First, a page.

Indian Bonds Complete Weekly Loss on Rate Concern; Rupee Gains

India’s 10-year bonds posted their worst weekly loss in seven on concern the central bank will raise interest rates unless inflation eases. The rupee gained.

The Reserve Bank of India left the benchmark repurchase rate at 7.75 percent on Dec. 18, a move predicted by only five of 31 economists surveyed by Bloomberg. It said it “will act, including on off-policy dates if warranted, so that inflation expectations stabilize.” The others in the survey had forecast an increase to 8 percent. The RBI held rates even as official data showed wholesale prices climbed 7.52 percent in November from a year earlier, the fastest since September 2012.

“Losses in the bond market are attributable to concerns about inflation and interest rates,” said Anoop Verma, vice president for treasury at Development Credit Bank Ltd. in Mumbai. “The tide should turn as we see the notes finding some support around a yield level of 8.90 percent.”

The yield on the 8.83 percent sovereign notes due November 2023 climbed 16 basis points, or 0.16 percentage point, this week and seven basis points today to 8.96 percent in Mumbai, according to the central bank’s trading system. That’s the worst week for benchmark 10-year debt since the period ended Nov. 8, data compiled by Bloomberg show.

Dollar Weakness

The rupee rose 0.3 percent this week to 61.8450 per dollar, according to prices from local banks compiled by Bloomberg. The currency, which jumped 0.5 percent today, has strengthened on speculation inflows to the nation’s stock market outpaced dollar purchases by local importers. Global funds have poured $2.4 billion into local shares this month.

“Custodians are selling dollars plus there has been some dollar weakness we’ve seen globally today,” said Vikas Babu, a trader at Andhra Bank in Mumbai.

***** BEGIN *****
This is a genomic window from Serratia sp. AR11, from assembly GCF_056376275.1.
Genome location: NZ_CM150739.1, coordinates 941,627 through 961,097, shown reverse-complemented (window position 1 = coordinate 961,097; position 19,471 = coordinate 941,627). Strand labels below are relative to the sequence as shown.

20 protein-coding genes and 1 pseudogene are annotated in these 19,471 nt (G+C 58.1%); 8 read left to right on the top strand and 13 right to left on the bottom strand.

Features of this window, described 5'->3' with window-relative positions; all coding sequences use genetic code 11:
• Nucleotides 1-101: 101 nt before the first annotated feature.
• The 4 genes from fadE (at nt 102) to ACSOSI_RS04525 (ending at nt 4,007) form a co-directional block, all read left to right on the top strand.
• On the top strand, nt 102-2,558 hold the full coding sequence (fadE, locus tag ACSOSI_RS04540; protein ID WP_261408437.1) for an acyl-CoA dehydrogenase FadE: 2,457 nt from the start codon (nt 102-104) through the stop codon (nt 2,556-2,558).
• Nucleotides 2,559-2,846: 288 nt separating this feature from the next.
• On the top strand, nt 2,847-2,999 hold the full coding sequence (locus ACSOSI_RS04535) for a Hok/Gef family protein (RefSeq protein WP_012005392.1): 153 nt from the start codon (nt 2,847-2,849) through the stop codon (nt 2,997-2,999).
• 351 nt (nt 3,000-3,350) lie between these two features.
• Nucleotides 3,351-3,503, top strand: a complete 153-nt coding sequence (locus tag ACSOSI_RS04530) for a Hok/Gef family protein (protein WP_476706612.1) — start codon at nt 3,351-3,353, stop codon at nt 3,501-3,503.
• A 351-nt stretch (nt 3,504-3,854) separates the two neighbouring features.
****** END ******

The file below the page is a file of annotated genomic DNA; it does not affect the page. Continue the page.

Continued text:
The rupee has lost 11.1 percent in 2013, on course for a third straight annual drop.

The decision to hold rates was “a close one,” the central bank said in its policy statement on Dec. 18. Consumer prices climbed 11.24 percent in November, the fastest in data compiled by Bloomberg going back to January 2012.

Clarity is needed on data before taking further rate action, and nobody should doubt the RBI’s desire to fight price increases, Governor Raghuram Rajan said in an interview broadcast on the ET Now television channel on Dec. 23. He boosted the repo rate by 25 basis points in each of the two previous reviews since taking office Sept. 4.

Funds Return

Global funds are returning to Indian bonds after an unprecedented $14 billion sell-off as the RBI’s steps to stabilize the rupee and tame inflation revive confidence even as the U.S. prepares to cut stimulus. International investors raised holdings of rupee debt by $932 million this month to about $25 billion, exchange data show, after reducing them in each of the last six months.

Bonds extended losses today after results of an auction conducted by the RBI showed India sold 70 billion rupees ($1.1 billion) of debt maturing 2023 at a cut-off yield of 8.9341 percent.

One-month implied volatility in the rupee, a gauge of expected moves in the exchange rate used to price options, slumped 31 basis points this week and nine basis points today to 10.40 percent.

Three-month offshore non-deliverable forwards rose 0.3 percent for the week and today to 63.19 per dollar, data compiled by Bloomberg show. Forwards are agreements to buy or sell assets at a set price and date. Non-deliverable contracts are settled in dollars.

India’s one-year interest-rate swap, a derivative contract used to guard against swings in funding costs, rose seven basis points this week to 8.50 percent, data compiled by Bloomberg show. The rate was unchanged today.

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